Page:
Arcada University of Applied Sciences (FINLAND)
About this paper:
Appears in: ICERI2023 Proceedings
Publication year: 2023
Pages: 341-348
ISBN: 978-84-09-55942-8
ISSN: 2340-1095
doi: 10.21125/iceri.2023.0141
Conference name: 16th annual International Conference of Education, Research and Innovation
Dates: 13-15 November, 2023
Location: Seville, Spain
In recent years there has been a high growth in international students studying abroad. This has also led to an interest in the integration of international students into the host country. (see Chai, 2020;; Cubillo et al, 2006; Zhou et al, 2008; Nilsson, 2019) Further the aim for many countries has been to increase the number of international students. The Finish government, under the lead of prime minister Sanna Marin, has set a goal to triple the number of international students and further integrate them so that 75% stay in Finland after graduation. (Piironen, 2022) This urge for integration stems from two facts, international students pay for their tuition and therefore are interesting customers for the universities and universities of applied sciences as well as the fact that most industrialized countries have a decreasing population and need a qualified population growth. International students that have gained their degree in the host country are more likely to find a job as they already have experience of the host country's culture and a recognized degree. (Jing et al, 2020)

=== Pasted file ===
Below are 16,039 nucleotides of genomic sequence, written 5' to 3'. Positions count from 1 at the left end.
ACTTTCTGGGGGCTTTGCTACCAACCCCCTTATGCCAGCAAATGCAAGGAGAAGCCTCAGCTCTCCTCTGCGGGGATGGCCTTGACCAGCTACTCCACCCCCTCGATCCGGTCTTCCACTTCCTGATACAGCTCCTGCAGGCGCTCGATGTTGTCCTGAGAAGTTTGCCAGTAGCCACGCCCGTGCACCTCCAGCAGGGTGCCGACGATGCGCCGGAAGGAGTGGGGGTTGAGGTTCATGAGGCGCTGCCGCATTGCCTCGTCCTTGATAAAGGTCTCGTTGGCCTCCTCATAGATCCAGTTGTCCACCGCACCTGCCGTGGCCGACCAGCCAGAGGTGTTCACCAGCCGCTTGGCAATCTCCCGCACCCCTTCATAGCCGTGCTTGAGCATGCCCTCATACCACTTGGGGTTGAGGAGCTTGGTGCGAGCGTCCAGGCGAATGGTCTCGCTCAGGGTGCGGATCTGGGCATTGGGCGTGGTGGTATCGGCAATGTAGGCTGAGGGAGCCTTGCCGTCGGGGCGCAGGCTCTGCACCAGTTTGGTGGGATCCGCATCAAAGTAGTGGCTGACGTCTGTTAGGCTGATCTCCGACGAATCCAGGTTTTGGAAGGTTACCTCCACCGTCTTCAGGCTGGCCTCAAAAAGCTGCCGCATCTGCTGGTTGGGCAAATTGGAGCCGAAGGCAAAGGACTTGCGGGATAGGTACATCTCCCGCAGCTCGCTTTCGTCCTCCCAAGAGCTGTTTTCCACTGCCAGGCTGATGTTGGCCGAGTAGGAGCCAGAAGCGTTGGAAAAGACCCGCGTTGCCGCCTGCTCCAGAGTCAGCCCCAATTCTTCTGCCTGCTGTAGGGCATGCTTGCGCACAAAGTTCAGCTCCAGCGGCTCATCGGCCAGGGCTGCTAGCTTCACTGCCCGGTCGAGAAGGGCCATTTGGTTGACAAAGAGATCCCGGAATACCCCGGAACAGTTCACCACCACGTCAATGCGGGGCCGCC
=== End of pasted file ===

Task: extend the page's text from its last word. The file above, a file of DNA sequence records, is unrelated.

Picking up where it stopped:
International talent that decide to study abroad do it with different intensions, some aim to stay in the host country while others only want to gain the education and then re-enter their home countries work-market. (Wadhwa, 2009) Some key factors for enabling the international talent to stay in the host country and contribute to the work-market is a successful integration process. Factors that can enable this integration are language skills, cultural understanding, length of stay and interaction with national students and work life. (Penman et al, 2021; Lee & Baily, 2020; Jing et al. 2020)
In this paper, we have looked into reports about international student integration, and we describe and assess our internship model for international business students (Hongell, 2019). We have started an internship model-process with the intension of helping international business students to integrate into the Finish work-market.

This development work is part of an Erasmus+ project, INTERLOCALITY, as well as a Lindstedt-fund funded project “from internship to integration”. The aim of this is to offer international business students a qualified 20- week internship at a local company. The internship is thought to offer the international student an insight into Finish work-life, work-place practices, a good reference on their CV and a work-network. The project started in the autumn of 2022 with the first organization and has since gained two more organizations. All in all, at the moment five students are doing their internship through the model. The model is continuous, where the previous intern during his/her last weeks trains the next intern (peer-to peer training). This allows the organization to have a trainee throughout the year and with low training costs.

The findings of the paper are reported in the form of interview results from the participating organizations as well as students. The project and this research are continuing during the next academic year.
Work-life integration, practical training, internship, higher education, future work life.